As a kind of liturgy, I stand before our five-year-old church every September and ask a question: "Should we continue to exist as a church for another year?" You can hear pins drop every time.

The entire community—new comers, old comers, elders, parents—are always caught off guard by my question. Surveying the faces, I can see their intuitive responses. I enjoy the awkwardness. They think that something tragic has happened. Is he quitting? Is he rejecting the Trinity? Is there some glaring moral failure we're about to hear?

Of course the answers are always no. But it's that immediate, guttural reaction of uncertainty that I'm after; even if for a moment everyone imagines worst-case scenarios. For me, there's intention and rationale behind simply asking the "should we?" question about our future.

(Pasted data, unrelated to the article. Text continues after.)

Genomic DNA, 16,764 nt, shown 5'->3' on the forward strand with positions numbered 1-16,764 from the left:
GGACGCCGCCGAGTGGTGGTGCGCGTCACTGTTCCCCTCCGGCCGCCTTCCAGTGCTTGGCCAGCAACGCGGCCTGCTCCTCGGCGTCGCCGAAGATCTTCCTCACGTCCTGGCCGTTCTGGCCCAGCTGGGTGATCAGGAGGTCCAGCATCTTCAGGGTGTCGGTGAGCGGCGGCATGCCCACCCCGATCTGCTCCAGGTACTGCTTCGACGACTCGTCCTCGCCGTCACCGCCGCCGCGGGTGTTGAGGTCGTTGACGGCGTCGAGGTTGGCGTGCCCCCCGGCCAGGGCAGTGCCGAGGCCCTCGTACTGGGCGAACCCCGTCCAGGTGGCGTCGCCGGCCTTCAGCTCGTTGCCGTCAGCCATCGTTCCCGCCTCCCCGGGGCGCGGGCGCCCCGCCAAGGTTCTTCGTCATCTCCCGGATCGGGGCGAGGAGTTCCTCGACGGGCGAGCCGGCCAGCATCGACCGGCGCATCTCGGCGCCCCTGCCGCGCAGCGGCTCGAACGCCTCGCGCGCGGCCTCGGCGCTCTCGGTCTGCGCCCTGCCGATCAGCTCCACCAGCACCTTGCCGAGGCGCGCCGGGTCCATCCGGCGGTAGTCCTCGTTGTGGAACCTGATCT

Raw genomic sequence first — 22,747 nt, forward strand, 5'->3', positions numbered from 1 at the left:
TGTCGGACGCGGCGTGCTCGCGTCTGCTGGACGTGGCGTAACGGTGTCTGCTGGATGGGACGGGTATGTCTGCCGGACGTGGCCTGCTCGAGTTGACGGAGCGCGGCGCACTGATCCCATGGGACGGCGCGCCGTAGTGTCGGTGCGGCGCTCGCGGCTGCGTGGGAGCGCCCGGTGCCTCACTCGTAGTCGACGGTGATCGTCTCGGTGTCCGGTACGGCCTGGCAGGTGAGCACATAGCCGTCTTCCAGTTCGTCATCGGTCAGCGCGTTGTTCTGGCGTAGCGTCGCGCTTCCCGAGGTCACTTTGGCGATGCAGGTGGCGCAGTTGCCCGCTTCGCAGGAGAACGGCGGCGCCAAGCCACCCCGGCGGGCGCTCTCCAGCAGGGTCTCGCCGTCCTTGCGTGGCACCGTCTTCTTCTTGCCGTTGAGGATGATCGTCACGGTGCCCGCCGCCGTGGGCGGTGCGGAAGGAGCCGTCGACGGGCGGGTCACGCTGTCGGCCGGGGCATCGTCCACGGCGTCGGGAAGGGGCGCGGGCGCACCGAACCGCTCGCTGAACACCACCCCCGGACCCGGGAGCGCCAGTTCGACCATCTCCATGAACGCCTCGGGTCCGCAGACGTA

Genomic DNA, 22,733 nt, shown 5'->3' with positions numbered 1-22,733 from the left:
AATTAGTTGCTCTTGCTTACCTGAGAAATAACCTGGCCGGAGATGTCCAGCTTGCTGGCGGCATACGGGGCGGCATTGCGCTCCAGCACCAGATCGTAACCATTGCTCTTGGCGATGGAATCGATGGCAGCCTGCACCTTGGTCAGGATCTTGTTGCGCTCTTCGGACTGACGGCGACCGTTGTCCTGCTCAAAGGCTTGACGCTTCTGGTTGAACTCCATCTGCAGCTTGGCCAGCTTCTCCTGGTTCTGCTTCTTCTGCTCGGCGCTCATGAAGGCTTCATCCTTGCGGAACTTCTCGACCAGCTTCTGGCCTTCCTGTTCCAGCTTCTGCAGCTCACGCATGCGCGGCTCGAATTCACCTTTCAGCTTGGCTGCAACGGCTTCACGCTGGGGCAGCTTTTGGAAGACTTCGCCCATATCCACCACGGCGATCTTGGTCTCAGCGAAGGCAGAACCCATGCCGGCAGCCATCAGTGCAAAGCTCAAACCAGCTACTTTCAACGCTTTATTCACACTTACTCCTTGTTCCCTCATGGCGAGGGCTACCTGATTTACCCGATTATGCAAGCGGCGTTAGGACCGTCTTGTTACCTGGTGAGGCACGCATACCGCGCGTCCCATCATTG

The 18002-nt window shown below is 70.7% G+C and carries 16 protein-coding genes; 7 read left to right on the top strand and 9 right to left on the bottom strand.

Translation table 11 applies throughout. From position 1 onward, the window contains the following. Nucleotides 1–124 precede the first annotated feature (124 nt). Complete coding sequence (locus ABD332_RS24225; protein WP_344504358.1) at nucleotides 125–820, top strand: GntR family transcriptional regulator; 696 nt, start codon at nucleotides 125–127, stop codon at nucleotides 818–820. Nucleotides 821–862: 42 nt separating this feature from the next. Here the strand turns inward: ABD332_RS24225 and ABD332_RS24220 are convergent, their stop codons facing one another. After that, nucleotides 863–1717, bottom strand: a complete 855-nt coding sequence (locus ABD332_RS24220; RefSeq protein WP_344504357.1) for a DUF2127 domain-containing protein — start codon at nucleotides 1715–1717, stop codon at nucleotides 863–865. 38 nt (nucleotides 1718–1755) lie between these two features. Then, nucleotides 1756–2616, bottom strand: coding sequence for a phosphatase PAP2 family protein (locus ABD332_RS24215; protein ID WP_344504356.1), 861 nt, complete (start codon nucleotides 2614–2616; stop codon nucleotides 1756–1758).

As the pastor, I never want to assume that we should keep our ministry going just to keep it going. I desire Jesus to breathe freshly into us each year. Now, I certainly hope that our folks affirm our existence. I hope that they say yes, we should continue for another year. But it appeals to me to ask if God wants the same thing.

No ministry is permanent. It strikes me that not a single church St. Paul planted claims to be in existence to this day. Even the best churches with the best church planters will eventually close their doors. God is eternal, not his local churches.

Pushing further, I don't think it's unfair to suggest that there are a great number of churches now open that ought to shut down. Likewise, there are many churches that are closed that should not have given up.

Because no ministry is permanent, it's our job to discern if we're to continue for a year in, year out basis. That's why I ask the question. Every year. ...

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